According to initial results from the CDC’s National Center for Health Statistics, the homicide rate in the U.S. increased by 30% from 2019-2020. It is the largest increase in recent history, and it validates a surge in homicides previously identified through criminal statistics and public health data.
According to NCHS, the previous increase in the US homicide rate was a 20% increase from 2000-2001 as a result of the 9/11 incident.
“It is the largest increase in 100 years,” Robert Anderson, chief of the mortality statistics branch at NCHS, said.
“The only larger increase since we’ve been recording these data occurred between 1904 and 1905, and that increase was most likely—at least partly—the result of better reporting,” Anderson told CNN. “We had states being added to what we refer to as the death registration areas, so we were counting deaths in more areas over time. We didn’t have all states reporting until 1933.”
According to NCHS, the homicide rate in the U.S. climbed from six per 100,000 people in 2019 to 7.8 per 100,000 in 2020.
“So, it’s obviously of concern, but we’re not at the levels that we were at that time,” Anderson said.
“We’re heading in the wrong direction though, for sure. Those are really the only states where we saw declines.”
According to the FBI‘s Uniform Crime Report, there were 21,570 murders in total last year, compared to an expected 16,425 murders in 2019.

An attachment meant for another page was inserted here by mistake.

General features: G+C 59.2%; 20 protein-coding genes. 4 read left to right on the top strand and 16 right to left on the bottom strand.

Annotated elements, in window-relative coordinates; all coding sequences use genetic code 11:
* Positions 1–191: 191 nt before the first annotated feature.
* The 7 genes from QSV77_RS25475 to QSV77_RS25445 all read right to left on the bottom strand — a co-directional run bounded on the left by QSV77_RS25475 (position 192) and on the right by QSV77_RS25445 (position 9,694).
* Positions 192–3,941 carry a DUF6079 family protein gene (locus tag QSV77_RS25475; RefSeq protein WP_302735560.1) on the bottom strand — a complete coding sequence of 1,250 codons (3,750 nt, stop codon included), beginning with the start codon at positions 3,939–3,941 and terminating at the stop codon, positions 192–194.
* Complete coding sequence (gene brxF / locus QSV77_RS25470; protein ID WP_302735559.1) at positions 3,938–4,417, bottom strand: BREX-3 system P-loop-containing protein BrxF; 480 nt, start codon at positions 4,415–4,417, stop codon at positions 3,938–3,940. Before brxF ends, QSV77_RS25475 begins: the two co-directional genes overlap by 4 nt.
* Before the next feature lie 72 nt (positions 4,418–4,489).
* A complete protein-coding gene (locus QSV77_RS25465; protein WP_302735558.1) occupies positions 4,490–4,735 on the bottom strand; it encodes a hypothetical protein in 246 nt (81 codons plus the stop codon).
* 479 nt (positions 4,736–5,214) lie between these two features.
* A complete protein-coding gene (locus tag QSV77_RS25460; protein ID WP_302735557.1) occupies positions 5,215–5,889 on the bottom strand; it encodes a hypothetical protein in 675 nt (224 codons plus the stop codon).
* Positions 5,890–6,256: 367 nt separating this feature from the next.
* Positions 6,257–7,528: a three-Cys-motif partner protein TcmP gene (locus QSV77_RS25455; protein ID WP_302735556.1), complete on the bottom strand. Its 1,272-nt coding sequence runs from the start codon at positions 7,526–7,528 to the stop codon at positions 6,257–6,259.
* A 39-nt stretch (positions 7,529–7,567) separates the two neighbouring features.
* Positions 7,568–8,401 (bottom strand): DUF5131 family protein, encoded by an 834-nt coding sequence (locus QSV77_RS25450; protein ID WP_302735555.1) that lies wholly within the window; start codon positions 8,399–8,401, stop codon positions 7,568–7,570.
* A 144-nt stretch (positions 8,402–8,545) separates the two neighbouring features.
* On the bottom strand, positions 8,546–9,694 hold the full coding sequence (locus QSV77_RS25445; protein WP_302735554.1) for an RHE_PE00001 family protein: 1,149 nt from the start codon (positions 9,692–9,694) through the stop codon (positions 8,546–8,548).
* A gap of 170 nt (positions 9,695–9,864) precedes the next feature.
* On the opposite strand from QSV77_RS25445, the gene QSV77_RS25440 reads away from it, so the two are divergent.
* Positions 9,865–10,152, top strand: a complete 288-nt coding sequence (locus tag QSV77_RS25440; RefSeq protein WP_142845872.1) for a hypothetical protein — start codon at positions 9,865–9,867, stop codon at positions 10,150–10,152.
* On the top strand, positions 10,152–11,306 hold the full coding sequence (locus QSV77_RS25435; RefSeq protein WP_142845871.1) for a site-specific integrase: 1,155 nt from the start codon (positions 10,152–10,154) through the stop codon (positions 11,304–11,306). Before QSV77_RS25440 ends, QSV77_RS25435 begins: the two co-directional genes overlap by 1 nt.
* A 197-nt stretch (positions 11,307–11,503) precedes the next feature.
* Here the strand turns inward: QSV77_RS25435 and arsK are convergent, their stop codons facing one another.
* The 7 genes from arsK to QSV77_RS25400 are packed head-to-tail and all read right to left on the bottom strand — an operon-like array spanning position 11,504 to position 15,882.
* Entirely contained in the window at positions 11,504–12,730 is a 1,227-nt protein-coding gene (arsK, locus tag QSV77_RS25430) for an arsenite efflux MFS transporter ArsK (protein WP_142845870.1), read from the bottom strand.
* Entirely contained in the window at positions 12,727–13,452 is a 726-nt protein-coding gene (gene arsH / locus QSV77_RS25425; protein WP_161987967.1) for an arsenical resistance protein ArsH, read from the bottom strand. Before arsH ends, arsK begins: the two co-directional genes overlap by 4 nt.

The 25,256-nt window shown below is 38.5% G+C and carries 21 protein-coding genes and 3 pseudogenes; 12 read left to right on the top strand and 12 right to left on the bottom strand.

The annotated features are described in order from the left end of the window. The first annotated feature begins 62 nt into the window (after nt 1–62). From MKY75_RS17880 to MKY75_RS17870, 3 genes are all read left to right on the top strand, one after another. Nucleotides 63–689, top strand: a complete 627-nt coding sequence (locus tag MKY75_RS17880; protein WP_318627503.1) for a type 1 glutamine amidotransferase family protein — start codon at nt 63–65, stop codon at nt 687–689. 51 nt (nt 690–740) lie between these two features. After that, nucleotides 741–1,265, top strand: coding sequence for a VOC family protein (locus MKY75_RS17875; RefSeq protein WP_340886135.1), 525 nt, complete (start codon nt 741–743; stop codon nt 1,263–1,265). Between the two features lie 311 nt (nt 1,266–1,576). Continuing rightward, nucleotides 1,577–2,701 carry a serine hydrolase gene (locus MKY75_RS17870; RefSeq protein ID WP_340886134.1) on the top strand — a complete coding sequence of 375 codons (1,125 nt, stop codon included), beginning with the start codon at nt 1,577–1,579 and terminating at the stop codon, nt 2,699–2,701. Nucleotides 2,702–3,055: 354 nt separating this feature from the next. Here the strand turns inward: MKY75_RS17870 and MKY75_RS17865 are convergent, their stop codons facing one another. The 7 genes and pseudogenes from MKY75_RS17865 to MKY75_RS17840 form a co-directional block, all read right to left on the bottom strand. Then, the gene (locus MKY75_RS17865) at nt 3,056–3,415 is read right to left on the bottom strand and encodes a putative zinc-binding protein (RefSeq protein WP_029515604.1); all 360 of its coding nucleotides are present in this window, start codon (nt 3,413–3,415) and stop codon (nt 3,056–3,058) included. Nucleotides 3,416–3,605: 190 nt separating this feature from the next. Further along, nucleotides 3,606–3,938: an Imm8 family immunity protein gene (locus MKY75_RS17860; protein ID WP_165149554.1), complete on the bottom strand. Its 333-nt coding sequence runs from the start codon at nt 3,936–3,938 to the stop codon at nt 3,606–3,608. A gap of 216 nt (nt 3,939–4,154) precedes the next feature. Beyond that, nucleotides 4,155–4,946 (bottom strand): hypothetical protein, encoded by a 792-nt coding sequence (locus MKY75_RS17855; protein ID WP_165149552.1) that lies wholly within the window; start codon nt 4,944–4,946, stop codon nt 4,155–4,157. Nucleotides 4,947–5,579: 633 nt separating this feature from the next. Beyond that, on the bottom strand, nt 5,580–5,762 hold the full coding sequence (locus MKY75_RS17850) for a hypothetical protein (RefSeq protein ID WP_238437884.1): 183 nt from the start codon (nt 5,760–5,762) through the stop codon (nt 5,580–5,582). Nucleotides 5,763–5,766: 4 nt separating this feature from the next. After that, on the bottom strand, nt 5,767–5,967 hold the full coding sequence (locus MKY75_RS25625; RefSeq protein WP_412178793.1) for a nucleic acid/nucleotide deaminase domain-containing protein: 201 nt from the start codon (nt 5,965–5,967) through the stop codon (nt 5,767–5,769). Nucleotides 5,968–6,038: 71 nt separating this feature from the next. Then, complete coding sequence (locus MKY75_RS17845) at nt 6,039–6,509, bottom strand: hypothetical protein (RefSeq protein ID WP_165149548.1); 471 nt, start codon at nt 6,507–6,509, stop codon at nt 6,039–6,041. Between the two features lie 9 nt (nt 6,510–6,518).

The FBI released its annual Uniform Crime Report for 2020 last month, revealing the number of murders jumped over 30% from 2019.
The rising homicide rate in the U.S. is a problem for the country’s public health, but it’s not surprising, Dr. Georges Benjamin says.
“We’re literally seeing it in front of our eyes—at school board meetings and public events,” Benjamin said. “People seem to have lost all civility, and then you couple that with having to stay home, and being stressed from that, losing your job, losing resources, fear for your health, more guns, I think we need to figure out how we de-conflict our society.”
Criminologists told CNN that the rise in homicides was also due to the pandemic. It caused unemployment at a large scale, causing stress and anxiety to increase, especially in lower-income households.
“I think Covid was the straw that broke the camel’s back. It’s almost like these communities were just having their heads above the water, and then Covid hit and they just sunk.” Eddie Bocanegra said in January.